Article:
Overcrowded emergency departments
Sir, – It is hardly surprising that one of the issues of most concern to the Irish electorate in recent surveys is healthcare, and Fintan O’Toole makes a good case for the need to invest in “relatively cheap but perfectly appropriate levels of care” (“New government must stop throwing good money after bad”, Opinion & Analysis, January 28th).
Your columnist argues that “most people would be much better off being treated in local primary-care centres rather than going to A&E departments”, but points out that “our perverse system makes it cheaper for the individual patient to use the most expensive facilities” (ie emergency departments rather than GP surgeries). He also says that the “largely unspoken dilemma” is that the government will need to spend (a little) more to divert people from attending overcrowded hospital emergency departments.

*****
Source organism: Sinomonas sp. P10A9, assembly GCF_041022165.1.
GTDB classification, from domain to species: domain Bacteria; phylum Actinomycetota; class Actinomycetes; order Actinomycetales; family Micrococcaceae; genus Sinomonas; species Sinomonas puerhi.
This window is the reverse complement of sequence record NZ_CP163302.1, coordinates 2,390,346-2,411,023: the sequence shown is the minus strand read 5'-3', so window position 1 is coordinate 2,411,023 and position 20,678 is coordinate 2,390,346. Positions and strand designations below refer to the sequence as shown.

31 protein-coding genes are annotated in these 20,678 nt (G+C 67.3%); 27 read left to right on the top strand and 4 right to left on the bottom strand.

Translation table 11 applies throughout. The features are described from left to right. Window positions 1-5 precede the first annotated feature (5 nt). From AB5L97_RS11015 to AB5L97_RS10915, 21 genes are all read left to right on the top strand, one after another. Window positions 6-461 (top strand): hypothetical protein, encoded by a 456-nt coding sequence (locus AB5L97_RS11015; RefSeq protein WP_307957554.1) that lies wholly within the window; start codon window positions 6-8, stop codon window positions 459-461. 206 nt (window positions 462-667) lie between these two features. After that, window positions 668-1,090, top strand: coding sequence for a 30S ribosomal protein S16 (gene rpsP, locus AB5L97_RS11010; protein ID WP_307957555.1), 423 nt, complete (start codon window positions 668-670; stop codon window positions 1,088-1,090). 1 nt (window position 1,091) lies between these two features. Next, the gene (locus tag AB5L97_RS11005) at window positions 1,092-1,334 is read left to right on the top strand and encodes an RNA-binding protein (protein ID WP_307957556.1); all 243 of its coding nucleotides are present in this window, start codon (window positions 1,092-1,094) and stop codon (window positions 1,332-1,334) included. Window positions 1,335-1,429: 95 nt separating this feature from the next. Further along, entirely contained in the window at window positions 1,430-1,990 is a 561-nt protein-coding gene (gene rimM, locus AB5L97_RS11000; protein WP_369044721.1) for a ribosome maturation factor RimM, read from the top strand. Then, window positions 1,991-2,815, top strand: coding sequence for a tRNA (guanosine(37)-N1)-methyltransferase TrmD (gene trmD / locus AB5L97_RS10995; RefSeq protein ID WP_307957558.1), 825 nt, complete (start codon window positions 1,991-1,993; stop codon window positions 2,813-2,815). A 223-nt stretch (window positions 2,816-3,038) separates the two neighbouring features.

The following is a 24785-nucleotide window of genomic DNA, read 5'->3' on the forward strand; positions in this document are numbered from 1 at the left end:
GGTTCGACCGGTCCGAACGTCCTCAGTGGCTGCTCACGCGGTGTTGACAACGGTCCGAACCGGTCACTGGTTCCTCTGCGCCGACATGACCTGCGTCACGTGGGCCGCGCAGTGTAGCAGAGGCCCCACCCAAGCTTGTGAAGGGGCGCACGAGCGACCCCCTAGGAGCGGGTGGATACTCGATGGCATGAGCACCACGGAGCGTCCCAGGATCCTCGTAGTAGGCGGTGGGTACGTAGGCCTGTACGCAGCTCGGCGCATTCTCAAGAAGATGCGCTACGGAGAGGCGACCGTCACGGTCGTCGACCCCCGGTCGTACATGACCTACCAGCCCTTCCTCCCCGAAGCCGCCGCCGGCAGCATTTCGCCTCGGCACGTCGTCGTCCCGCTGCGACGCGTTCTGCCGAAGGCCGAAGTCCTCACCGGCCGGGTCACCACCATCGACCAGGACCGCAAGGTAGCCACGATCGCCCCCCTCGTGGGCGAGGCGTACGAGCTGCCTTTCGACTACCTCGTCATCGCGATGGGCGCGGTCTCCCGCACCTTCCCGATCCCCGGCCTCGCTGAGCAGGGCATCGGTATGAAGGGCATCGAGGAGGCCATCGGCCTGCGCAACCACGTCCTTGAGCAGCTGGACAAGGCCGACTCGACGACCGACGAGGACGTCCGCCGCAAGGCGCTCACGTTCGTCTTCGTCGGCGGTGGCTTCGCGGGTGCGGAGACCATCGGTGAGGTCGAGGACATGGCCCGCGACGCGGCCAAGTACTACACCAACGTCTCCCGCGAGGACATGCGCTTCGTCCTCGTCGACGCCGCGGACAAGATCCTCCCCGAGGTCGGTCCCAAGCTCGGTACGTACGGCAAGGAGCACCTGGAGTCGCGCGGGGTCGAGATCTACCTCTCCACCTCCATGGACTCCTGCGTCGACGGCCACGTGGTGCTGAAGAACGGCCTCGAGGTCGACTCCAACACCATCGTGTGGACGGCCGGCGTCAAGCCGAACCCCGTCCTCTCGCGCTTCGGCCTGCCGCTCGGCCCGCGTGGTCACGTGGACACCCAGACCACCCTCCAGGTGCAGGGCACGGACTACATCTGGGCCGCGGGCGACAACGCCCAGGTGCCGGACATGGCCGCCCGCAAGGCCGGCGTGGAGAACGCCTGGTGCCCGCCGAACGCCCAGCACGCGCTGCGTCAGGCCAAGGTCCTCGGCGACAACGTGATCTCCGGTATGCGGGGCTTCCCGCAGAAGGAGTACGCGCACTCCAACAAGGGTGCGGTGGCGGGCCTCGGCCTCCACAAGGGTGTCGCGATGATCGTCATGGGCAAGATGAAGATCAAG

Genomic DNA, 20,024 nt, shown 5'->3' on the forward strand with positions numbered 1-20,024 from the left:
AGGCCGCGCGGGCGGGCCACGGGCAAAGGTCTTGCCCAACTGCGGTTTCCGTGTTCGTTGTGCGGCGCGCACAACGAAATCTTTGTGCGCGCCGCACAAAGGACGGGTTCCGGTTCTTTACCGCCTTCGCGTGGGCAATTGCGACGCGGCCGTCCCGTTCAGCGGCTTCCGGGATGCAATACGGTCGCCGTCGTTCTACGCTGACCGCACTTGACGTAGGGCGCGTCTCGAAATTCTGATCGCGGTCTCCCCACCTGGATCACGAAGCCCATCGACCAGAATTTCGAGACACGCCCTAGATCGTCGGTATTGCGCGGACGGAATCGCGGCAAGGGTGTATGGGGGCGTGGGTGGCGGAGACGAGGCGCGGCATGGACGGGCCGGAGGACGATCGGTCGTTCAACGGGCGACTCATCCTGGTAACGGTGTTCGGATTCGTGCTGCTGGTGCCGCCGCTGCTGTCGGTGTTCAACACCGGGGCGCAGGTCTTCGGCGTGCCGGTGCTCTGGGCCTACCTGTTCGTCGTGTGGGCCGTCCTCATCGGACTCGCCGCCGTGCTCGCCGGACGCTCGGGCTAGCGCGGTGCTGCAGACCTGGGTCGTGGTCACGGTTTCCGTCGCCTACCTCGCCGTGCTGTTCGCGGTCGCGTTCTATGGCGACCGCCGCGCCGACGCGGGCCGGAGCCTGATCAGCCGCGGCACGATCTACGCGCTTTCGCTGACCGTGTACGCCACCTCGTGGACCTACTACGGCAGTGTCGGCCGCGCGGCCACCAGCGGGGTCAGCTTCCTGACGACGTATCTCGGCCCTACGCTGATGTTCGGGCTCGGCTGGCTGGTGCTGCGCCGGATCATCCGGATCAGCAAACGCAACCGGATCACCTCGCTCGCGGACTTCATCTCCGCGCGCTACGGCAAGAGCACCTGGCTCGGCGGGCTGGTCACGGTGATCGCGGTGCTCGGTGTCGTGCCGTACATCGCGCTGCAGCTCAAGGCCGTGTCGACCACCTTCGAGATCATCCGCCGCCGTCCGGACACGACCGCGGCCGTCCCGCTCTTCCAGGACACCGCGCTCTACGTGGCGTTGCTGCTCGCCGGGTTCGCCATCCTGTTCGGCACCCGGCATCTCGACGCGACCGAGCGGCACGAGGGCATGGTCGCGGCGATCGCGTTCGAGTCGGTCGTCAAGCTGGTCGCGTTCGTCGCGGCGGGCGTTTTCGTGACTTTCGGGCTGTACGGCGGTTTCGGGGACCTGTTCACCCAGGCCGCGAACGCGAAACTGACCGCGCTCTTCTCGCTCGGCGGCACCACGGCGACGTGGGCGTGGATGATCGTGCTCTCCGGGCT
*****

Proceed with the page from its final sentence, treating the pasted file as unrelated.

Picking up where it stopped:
I would add another conundrum to the mix: that of the list of TDs who have recently expressed “shock” when they “discovered” the difficulties encountered in our emergency departments, despite the best efforts of hospital staff and countless constituents, and reports in The Irish Times dating back at least 30 years.
It occurs to me that perhaps the simplest, most cost-effective, solution to the perennial difficulty that our parliamentary representatives have in grasping the reality of the health system “frontline” would be for the electors to ask every canvasser at their doorstep in the coming days, “And when were you last in our local A&E department?” – Yours, etc,
Dr CHRIS LUKE,
Adjunct Senior Lecturer
in Public Health,
University College Cork.